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Finally, back on the proverbial horse

With the parents gone, operated foot partially healed, kids and House virus-free, baby sitter back from vacation, and work stuff out of the way, I now have time to get back to my schedule. For now, at least.

I owe you a recap of the January 23rd event at the Evergreens. Just to remind you, since it has been more than a week, the workshops are designed to introduce a homeowner to the knowledge they need to plan and execute a restoration or remodeling of an older home. The workshops are co-sponsored by Montclair Historical Society and the Van Vleck House and Gardens.

At the first workshop, titled "The Basics," the panelists tried to give us the information one needs to get started. Michael Margulies, AIA talked about how to identify the style of the house. Jeff Farrell and Chuck Baum helped with the definitions of preservation, restoration, or sensitive remodeling (and what are the differences). Jane Eliasof gave us some of the resources to help in the research of home's history. Patrick Hynes and Jane Eliasof also briefly discussed the Historical Commission approval process. In general, the panel tried to help the homeowners in the audience take first steps towards their projects. The panelists also circulated some really useful resource lists and other materials, which I'll try to scan and share.

After the completion of the panel discussion, we got the tour of the amazing Evergreens house. We also got an opportunity to network with our neighbors, which was probably the best part.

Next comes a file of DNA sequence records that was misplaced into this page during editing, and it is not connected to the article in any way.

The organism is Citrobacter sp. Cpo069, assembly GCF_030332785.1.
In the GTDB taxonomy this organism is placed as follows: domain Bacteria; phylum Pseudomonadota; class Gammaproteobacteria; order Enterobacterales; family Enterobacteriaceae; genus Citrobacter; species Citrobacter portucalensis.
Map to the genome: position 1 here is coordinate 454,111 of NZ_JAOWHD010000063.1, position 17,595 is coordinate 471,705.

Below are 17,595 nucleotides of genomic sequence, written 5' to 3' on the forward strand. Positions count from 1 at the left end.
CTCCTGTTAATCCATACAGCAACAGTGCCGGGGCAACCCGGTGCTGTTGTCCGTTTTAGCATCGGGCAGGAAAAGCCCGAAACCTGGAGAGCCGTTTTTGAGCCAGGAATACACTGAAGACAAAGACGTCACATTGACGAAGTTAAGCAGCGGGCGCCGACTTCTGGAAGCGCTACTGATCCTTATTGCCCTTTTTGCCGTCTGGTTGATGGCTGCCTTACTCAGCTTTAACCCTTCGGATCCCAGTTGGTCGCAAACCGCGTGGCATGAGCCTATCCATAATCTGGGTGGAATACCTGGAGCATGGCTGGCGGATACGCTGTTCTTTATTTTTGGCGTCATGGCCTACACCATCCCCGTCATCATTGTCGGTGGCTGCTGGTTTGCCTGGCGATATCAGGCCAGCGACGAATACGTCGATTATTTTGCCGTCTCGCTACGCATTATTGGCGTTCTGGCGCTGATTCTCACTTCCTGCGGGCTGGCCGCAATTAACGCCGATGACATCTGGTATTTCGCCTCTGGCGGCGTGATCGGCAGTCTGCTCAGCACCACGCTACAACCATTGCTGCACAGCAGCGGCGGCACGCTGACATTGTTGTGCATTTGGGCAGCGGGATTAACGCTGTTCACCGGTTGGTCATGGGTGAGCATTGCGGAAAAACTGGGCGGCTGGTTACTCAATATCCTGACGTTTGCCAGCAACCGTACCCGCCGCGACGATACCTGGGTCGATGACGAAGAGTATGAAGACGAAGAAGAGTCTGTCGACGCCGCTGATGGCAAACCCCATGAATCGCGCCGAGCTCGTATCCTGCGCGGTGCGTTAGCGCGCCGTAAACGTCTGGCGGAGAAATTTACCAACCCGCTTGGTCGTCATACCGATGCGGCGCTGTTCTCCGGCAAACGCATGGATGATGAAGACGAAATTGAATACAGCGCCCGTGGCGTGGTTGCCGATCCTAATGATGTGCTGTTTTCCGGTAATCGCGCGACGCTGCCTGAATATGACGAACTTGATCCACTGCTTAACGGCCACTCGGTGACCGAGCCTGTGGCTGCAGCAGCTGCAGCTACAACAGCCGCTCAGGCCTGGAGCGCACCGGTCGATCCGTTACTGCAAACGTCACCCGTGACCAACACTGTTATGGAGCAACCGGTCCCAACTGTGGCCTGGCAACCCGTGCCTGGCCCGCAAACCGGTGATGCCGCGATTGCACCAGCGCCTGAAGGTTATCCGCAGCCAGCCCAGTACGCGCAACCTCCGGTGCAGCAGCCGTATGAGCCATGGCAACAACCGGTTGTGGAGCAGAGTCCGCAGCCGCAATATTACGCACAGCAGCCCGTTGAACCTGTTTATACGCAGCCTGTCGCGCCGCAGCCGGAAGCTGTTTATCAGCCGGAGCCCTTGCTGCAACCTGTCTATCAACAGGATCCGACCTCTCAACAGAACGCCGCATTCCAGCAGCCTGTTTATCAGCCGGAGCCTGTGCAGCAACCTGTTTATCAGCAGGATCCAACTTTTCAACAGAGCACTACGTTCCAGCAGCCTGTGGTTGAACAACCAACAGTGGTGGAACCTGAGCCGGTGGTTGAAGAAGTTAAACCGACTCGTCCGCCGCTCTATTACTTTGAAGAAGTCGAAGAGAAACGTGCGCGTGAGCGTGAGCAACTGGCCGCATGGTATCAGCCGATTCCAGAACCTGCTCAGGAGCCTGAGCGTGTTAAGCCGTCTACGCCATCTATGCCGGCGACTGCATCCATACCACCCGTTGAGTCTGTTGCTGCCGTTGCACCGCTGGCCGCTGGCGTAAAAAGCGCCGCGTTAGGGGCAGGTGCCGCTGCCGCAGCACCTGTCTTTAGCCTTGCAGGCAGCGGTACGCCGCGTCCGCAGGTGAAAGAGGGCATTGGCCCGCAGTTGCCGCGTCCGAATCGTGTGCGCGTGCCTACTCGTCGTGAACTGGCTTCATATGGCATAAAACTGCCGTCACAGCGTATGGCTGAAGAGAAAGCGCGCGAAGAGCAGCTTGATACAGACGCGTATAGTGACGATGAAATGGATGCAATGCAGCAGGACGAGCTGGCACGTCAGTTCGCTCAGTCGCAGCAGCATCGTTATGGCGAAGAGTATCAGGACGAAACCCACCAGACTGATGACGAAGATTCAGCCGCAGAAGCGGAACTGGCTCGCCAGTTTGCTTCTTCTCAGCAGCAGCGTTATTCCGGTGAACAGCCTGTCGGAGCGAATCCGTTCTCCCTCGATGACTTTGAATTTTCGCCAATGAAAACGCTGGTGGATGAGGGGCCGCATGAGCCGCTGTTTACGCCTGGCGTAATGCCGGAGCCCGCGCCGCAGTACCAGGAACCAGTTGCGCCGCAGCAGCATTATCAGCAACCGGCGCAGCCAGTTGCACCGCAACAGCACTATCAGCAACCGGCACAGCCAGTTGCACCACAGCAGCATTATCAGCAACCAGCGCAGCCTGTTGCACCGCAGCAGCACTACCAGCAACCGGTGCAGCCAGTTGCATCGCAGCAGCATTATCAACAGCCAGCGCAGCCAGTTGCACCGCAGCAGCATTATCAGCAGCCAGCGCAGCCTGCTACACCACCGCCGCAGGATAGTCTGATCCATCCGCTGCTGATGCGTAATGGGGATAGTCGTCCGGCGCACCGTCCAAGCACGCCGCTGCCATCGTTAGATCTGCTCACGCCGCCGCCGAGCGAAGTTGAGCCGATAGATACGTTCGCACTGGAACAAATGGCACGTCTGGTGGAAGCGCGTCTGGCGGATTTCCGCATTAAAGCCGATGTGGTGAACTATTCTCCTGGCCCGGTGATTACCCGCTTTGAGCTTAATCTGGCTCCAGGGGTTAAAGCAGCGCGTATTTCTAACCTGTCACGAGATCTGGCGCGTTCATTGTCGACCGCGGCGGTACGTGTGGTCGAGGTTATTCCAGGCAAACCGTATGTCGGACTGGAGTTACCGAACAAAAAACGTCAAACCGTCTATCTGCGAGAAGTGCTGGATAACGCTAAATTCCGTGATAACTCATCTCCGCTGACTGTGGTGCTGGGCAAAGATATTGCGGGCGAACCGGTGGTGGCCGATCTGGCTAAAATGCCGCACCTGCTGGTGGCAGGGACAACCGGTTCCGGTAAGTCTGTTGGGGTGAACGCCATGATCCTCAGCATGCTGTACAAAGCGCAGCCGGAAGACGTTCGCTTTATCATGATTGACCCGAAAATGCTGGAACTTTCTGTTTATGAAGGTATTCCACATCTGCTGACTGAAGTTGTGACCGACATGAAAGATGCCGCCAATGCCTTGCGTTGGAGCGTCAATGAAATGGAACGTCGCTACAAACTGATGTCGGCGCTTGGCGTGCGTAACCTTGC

Joking aside, if you are at the beginning or in the middle of the project, this really is a place for you. I wish I knew this was in the works, because it would have saved me weeks of research.

The next panel is on Saturday, February 27, at the Clark House, 108 Orange Road, Montclair, NJ. Hope to see you there.


  1. I'm from Belleville NJ but now reside in Hilton Head SC. I too was brought up in a historical house. The Charles Granville Jones House on Holmes and Prospect Streets. Charles Granville Jones later became a famous architect responsible for designing most of the schools in Belleville along with the Town Hall, Library and many buildings in NYC. In the attic there I recently found an original Volume 1 of Artistic Country Seats. Your house is featured in the book along with about 16 others. I come up to Belleville a couple of times a year and would love to show you the 1886 Folio if you'd like. I understand that this is a very rare book. There is a remake of this book available on Amazon. Seeing that you're a bit of a historian on your home, you may already know this. Anyway, my email is Thanks, Bob

  2. Bob, thanks for the comment. And the answer is YES!


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